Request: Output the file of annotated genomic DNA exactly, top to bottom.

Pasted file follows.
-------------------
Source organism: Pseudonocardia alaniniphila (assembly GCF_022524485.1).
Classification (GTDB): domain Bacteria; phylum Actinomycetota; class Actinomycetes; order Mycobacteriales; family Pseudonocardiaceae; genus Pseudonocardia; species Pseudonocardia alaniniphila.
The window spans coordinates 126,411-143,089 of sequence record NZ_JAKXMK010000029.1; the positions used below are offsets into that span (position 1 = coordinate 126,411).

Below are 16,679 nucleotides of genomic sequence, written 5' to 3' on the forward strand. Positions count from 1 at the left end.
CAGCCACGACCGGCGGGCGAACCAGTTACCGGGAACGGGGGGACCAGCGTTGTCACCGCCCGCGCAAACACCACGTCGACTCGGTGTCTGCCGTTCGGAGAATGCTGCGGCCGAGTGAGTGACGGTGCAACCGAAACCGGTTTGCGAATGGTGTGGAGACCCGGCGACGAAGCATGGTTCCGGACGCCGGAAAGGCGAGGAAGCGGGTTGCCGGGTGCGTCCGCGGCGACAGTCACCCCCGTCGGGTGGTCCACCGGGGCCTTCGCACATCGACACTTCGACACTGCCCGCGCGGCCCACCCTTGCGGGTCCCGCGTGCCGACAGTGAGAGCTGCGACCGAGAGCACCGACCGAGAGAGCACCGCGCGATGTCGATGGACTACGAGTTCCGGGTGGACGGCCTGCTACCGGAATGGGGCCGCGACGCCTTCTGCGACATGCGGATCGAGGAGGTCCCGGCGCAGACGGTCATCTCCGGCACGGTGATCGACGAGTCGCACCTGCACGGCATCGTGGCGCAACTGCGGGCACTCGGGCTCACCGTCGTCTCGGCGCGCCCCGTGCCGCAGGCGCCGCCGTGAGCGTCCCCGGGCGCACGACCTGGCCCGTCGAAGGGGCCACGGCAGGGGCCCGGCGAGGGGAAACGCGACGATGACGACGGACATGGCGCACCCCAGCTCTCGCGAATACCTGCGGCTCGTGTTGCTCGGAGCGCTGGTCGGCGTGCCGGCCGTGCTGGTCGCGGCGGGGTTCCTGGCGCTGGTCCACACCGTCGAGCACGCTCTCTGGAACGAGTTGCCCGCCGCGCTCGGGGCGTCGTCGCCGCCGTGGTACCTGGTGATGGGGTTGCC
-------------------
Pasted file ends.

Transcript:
Source organism: Pseudonocardia alaniniphila (assembly GCF_022524485.1).
Classification (GTDB): domain Bacteria; phylum Actinomycetota; class Actinomycetes; order Mycobacteriales; family Pseudonocardiaceae; genus Pseudonocardia; species Pseudonocardia alaniniphila.
The window spans coordinates 126,411-143,089 of sequence record NZ_JAKXMK010000029.1; the positions used below are offsets into that span (position 1 = coordinate 126,411).

Below are 16,679 nucleotides of genomic sequence, written 5' to 3' on the forward strand. Positions count from 1 at the left end.
CAGCCACGACCGGCGGGCGAACCAGTTACCGGGAACGGGGGGACCAGCGTTGTCACCGCCCGCGCAAACACCACGTCGACTCGGTGTCTGCCGTTCGGAGAATGCTGCGGCCGAGTGAGTGACGGTGCAACCGAAACCGGTTTGCGAATGGTGTGGAGACCCGGCGACGAAGCATGGTTCCGGACGCCGGAAAGGCGAGGAAGCGGGTTGCCGGGTGCGTCCGCGGCGACAGTCACCCCCGTCGGGTGGTCCACCGGGGCCTTCGCACATCGACACTTCGACACTGCCCGCGCGGCCCACCCTTGCGGGTCCCGCGTGCCGACAGTGAGAGCTGCGACCGAGAGCACCGACCGAGAGAGCACCGCGCGATGTCGATGGACTACGAGTTCCGGGTGGACGGCCTGCTACCGGAATGGGGCCGCGACGCCTTCTGCGACATGCGGATCGAGGAGGTCCCGGCGCAGACGGTCATCTCCGGCACGGTGATCGACGAGTCGCACCTGCACGGCATCGTGGCGCAACTGCGGGCACTCGGGCTCACCGTCGTCTCGGCGCGCCCCGTGCCGCAGGCGCCGCCGTGAGCGTCCCCGGGCGCACGACCTGGCCCGTCGAAGGGGCCACGGCAGGGGCCCGGCGAGGGGAAACGCGACGATGACGACGGACATGGCGCACCCCAGCTCTCGCGAATACCTGCGGCTCGTGTTGCTCGGAGCGCTGGTCGGCGTGCCGGCCGTGCTGGTCGCGGCGGGGTTCCTGGCGCTGGTCCACACCGTCGAGCACGCTCTCTGGAACGAGTTGCCCGCCGCGCTCGGGGCGTCGTCGCCGCCGTGGTACCTGGTGATGGGGTTGCC